Protests move into Peru’s capital, met with tear gas and smokeThank you for reading this post, don't forget to subscribe!
LIMA, Peru (AP) — Thousands of protesters demanding the ouster of President Dina Bolwarte poured into Peru’s capital, clashing with police who fired tear gas. Many have come from remote regions where dozens have died disturbances which has covered the country since Peru’s first leader of a rural Andean background it was removed from office last month.
The protests were marked by Peru’s worst political violence in more than two decades and highlighted deep divisions between the country’s urban elite, largely concentrated in Lima, and the poor rural areas. Former President Pedro Castillo was in custody and is expected to be tried for sedition as he was impeached after a failed attempt to dissolve Congress.
Protesters were expected to take to the streets of central Lima again on Friday, although the city was quiet in the morning, with less traffic in the center of the capital than normal for a weekday.
Thursday was mostly quiet but marked by clashes and tear gas. The government has urged everyone who can to work from home. Clashes escalated after sunset, and late that night a large fire broke out in a building near the historic Plaza San Martín, although a link to the protests was not immediately clear.
Firefighters were able to extinguish the blaze early Friday morning, authorities said, noting that the cause of the fire was still unknown. The old building housed 28 people, all of whom were forced to evacuate due to the risk of collapse.
Anger at Boluarte was the common thread Thursday as protesters chanted calls for her resignation and street vendors hawked T-shirts that read “Out Dina Boluarte,” “Dina killer, Peru rejects you” and “New elections, let them all go.” . “
Peru’s ombudsman said at least 13 civilians and four police officers were injured in protests in Lima on Thursday. A total of 22 police officers and 16 civilians were injured Thursday across the country, Interior Minister Vicente Romero Fernandez said.
Protesters blamed Boluarte for the violence. “Our God says you shall not kill your neighbor. Dina Boluarte kills, makes brothers fight,” Paulina Konsac said as she carried a large Bible as she marched in downtown Lima with more than 2,000 protesters from Cusco.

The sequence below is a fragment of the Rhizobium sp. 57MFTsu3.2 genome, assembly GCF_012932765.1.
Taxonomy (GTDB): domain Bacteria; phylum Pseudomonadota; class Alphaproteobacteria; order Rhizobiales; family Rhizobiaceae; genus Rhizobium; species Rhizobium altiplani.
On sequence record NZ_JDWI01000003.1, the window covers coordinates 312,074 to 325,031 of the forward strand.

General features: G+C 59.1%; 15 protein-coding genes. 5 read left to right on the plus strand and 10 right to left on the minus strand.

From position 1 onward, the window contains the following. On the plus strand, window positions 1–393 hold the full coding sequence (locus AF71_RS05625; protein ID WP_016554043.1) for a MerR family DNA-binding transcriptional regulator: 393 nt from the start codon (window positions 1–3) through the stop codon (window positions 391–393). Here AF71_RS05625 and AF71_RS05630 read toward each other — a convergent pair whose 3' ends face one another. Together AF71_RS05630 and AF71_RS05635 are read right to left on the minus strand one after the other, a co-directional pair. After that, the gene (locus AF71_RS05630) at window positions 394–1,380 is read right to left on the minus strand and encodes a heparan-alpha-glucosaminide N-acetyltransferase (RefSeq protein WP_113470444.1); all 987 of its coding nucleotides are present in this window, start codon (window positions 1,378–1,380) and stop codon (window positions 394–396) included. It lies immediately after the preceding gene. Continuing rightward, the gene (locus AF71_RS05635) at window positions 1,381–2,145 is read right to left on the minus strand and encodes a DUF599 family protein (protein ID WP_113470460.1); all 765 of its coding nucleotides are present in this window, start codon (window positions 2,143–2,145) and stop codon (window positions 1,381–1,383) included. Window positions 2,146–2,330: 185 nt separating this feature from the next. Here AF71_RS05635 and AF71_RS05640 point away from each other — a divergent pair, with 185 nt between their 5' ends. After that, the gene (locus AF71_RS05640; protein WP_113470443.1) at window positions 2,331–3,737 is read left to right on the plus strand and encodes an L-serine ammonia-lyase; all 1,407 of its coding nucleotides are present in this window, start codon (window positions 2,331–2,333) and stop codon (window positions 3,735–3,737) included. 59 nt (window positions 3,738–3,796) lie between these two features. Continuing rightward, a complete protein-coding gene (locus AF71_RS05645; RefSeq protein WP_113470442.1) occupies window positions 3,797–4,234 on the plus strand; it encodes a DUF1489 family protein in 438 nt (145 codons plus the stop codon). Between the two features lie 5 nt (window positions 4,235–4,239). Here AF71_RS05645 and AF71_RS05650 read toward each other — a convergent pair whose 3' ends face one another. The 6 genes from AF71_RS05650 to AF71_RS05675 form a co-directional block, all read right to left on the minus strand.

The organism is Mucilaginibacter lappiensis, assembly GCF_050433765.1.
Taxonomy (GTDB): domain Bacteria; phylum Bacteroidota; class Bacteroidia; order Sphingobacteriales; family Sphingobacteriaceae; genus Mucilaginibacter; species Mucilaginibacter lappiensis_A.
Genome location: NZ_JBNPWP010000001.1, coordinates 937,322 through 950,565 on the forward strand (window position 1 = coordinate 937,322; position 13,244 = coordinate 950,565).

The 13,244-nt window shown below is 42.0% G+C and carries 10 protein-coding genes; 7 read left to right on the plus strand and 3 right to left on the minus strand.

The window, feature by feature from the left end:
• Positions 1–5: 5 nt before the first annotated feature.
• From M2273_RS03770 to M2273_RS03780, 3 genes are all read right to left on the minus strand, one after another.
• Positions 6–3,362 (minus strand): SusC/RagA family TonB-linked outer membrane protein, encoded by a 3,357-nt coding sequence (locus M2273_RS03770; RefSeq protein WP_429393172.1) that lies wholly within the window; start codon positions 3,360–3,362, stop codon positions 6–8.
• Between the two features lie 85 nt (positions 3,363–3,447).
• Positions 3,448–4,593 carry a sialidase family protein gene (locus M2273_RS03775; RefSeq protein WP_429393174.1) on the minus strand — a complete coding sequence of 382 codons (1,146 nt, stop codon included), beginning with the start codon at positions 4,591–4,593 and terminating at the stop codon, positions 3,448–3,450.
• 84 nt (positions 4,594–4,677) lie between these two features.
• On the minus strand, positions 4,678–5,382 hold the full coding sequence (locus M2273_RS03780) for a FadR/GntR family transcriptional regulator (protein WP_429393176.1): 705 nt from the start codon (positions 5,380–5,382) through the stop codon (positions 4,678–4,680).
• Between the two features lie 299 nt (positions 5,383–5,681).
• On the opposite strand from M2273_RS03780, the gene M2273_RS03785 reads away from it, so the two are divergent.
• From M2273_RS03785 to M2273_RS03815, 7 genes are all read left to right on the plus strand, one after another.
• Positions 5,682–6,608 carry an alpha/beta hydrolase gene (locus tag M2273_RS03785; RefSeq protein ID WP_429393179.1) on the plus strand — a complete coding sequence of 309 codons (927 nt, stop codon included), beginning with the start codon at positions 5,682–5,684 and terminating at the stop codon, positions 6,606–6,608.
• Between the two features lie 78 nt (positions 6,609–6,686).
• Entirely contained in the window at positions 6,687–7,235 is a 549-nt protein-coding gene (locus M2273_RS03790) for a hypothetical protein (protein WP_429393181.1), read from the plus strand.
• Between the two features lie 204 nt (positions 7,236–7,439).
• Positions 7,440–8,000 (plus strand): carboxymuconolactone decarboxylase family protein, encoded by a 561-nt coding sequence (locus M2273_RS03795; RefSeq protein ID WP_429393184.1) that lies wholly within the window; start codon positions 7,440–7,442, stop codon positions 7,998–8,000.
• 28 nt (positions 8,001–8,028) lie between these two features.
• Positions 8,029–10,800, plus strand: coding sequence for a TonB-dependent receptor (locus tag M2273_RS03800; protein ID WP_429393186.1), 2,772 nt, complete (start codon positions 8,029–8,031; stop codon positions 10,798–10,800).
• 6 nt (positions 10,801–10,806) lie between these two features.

Many Lima residents also joined today’s protests with a strong presence of students and union members.
“We are at a tipping point between dictatorship and democracy,” said Pedro Mamani, a student at the National University of San Marcos, where the demonstrators who traveled to the protest were housed.
The university was surrounded by police officers who were also stationed at key points in Lima’s historic center – a total of 11,800 officers, according to Victor Zanabria, Lima’s police chief.
Bolwarte was defiant Thursday night in a televised speech alongside key government officials, thanking police for controlling the “violent protests” and vowing to prosecute those responsible for the violence. Bolwarte said he supports a plan to hold presidential and congressional elections in 2024, two years ahead of schedule.
The president also criticized the protesters for “not having a social agenda that the country needs”, accused them of “wanting to undermine the rule of law” and raised questions about their funding.
For most of the day, the protests played out like a game of cat and mouse, as demonstrators, some of whom threw rocks at law enforcement, tried to break through police lines and officers responded with volleys of tear gas that drove the protesters to escape using rags dipped in vinegar to relieve the sting of their eyes and skin.
By early afternoon, the protests had turned key roads into large pedestrian areas in downtown Lima.